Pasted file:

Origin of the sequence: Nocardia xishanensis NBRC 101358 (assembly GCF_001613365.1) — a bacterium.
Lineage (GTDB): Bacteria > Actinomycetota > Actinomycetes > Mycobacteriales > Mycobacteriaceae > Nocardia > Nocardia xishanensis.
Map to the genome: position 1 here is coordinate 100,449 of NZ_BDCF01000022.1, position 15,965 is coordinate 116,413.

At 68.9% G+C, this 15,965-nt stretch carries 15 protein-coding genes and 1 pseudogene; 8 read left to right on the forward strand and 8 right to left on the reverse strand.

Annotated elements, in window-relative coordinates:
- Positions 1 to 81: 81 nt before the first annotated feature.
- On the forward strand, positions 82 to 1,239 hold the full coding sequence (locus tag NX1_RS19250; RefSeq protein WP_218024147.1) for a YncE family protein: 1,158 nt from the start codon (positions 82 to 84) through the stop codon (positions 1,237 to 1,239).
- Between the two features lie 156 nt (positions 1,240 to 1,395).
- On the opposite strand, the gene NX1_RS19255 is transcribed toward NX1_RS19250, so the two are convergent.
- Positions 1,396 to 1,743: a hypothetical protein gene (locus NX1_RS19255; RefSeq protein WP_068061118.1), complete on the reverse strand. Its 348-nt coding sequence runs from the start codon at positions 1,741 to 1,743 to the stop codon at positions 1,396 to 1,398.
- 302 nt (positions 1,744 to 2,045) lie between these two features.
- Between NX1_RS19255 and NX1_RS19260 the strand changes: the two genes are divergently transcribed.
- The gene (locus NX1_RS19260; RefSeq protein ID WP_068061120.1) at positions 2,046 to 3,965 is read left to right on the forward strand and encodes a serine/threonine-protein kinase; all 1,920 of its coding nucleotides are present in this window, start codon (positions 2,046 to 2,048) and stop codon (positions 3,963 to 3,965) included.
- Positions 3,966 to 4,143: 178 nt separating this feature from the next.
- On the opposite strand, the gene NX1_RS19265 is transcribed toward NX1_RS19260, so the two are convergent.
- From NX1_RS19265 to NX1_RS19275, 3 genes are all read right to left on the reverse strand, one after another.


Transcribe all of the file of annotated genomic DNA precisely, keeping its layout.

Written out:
Origin of the sequence: Nocardia xishanensis NBRC 101358 (assembly GCF_001613365.1) — a bacterium.
Lineage (GTDB): Bacteria > Actinomycetota > Actinomycetes > Mycobacteriales > Mycobacteriaceae > Nocardia > Nocardia xishanensis.
Map to the genome: position 1 here is coordinate 100,449 of NZ_BDCF01000022.1, position 15,965 is coordinate 116,413.

At 68.9% G+C, this 15,965-nt stretch carries 15 protein-coding genes and 1 pseudogene; 8 read left to right on the forward strand and 8 right to left on the reverse strand.

Annotated elements, in window-relative coordinates:
- Positions 1 to 81: 81 nt before the first annotated feature.
- On the forward strand, positions 82 to 1,239 hold the full coding sequence (locus tag NX1_RS19250; RefSeq protein WP_218024147.1) for a YncE family protein: 1,158 nt from the start codon (positions 82 to 84) through the stop codon (positions 1,237 to 1,239).
- Between the two features lie 156 nt (positions 1,240 to 1,395).
- On the opposite strand, the gene NX1_RS19255 is transcribed toward NX1_RS19250, so the two are convergent.
- Positions 1,396 to 1,743: a hypothetical protein gene (locus NX1_RS19255; RefSeq protein WP_068061118.1), complete on the reverse strand. Its 348-nt coding sequence runs from the start codon at positions 1,741 to 1,743 to the stop codon at positions 1,396 to 1,398.
- 302 nt (positions 1,744 to 2,045) lie between these two features.
- Between NX1_RS19255 and NX1_RS19260 the strand changes: the two genes are divergently transcribed.
- The gene (locus NX1_RS19260; RefSeq protein ID WP_068061120.1) at positions 2,046 to 3,965 is read left to right on the forward strand and encodes a serine/threonine-protein kinase; all 1,920 of its coding nucleotides are present in this window, start codon (positions 2,046 to 2,048) and stop codon (positions 3,963 to 3,965) included.
- Positions 3,966 to 4,143: 178 nt separating this feature from the next.
- On the opposite strand, the gene NX1_RS19265 is transcribed toward NX1_RS19260, so the two are convergent.
- From NX1_RS19265 to NX1_RS19275, 3 genes are all read right to left on the reverse strand, one after another.